Methane hydrate and geothermal are clean unconventional energy resources, which will replace traditional fossil fuel like coal, natural gas, and oil.
Methane hydrate is an ice that contains methane gas inside, and it is found in offshore soil where one could also find conventional oil and gas. If methane gas can be released from the ice without disturbing the surrounding soil, it could be produced as natural gas and used as an energy resource. Methane hydrate is often found in nations with poor energy resources such as Japan, and thus the development of methane hydrate could help such nations to be more energy-independent. The main objectives of this project are (1) to reveal the mechanism of sand production, (2) to estimate the long-term methane gas production potential and geomechanical behaviors of methane hydrate reservoirs, and (3) to investigate the wellbore integrity during methane gas production. Commercial finite element software such as ABAQUS and COMSOL are employed to conduct the numerical simulation. Laboratory experiment utilizing a high-pressure soil chamber is also carried out to look into the sand production phenomena. This project is funded by Japan Oil, Gas, and Metals National Corporation (JOGMEC).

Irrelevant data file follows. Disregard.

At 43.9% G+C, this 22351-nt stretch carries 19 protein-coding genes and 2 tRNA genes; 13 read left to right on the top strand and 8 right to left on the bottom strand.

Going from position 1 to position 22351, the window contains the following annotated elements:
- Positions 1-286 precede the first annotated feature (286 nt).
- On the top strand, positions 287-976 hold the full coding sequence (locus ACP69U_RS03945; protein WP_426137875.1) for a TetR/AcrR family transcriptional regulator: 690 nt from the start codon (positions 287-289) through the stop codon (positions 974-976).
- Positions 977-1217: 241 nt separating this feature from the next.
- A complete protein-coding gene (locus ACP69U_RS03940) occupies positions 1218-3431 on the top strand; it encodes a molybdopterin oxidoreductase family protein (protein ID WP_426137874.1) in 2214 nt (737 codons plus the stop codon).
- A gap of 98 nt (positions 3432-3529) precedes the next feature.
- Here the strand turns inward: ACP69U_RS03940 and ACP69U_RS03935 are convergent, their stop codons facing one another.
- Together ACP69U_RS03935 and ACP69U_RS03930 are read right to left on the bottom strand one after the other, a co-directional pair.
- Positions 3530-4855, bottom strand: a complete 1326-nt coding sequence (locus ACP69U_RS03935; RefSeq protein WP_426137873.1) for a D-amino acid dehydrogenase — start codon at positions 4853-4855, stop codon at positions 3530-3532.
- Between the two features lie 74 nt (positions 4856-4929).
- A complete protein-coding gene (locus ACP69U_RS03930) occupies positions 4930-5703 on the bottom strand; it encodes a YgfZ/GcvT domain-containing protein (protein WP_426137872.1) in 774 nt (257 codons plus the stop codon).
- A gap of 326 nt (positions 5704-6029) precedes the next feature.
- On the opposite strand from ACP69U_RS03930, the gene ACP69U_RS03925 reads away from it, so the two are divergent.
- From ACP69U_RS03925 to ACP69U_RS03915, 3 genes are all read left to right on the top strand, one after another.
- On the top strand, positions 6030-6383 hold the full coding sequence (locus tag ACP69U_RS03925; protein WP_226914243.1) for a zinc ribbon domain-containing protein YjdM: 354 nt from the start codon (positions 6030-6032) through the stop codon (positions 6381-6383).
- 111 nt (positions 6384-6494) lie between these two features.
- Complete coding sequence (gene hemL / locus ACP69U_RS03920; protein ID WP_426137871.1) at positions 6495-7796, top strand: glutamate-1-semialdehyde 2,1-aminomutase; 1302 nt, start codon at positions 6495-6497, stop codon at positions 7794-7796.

Geothermal energy is generated and stored in the earth, which requires an understanding of deep underground. The motivation for geothermal energy research is to advance understanding of the impacts of the urban underground on a subsurface temperature increase at the city-scale. This research is driven by the recently emerging data on the impacts of underground basements and tunnels on subsurface temperature. The data indicate that the magnitude of anthropogenic heat fluxes into urban groundwater is increasing and its quality and natural flow are changing. In tunnels and stations, the thermal discomfort due to the temperature rise also highlights the lack of reliable ground temperature data for efficient underground development, including the design of efficient ventilation systems. The ambition of this project is to develop a framework for predicting temperature and groundwater maps at high resolutions in the presence of underground heat sources and sinks. This can be achieved via a combination of numerical modeling, continuous temperature and groundwater monitoring, and statistical analysis.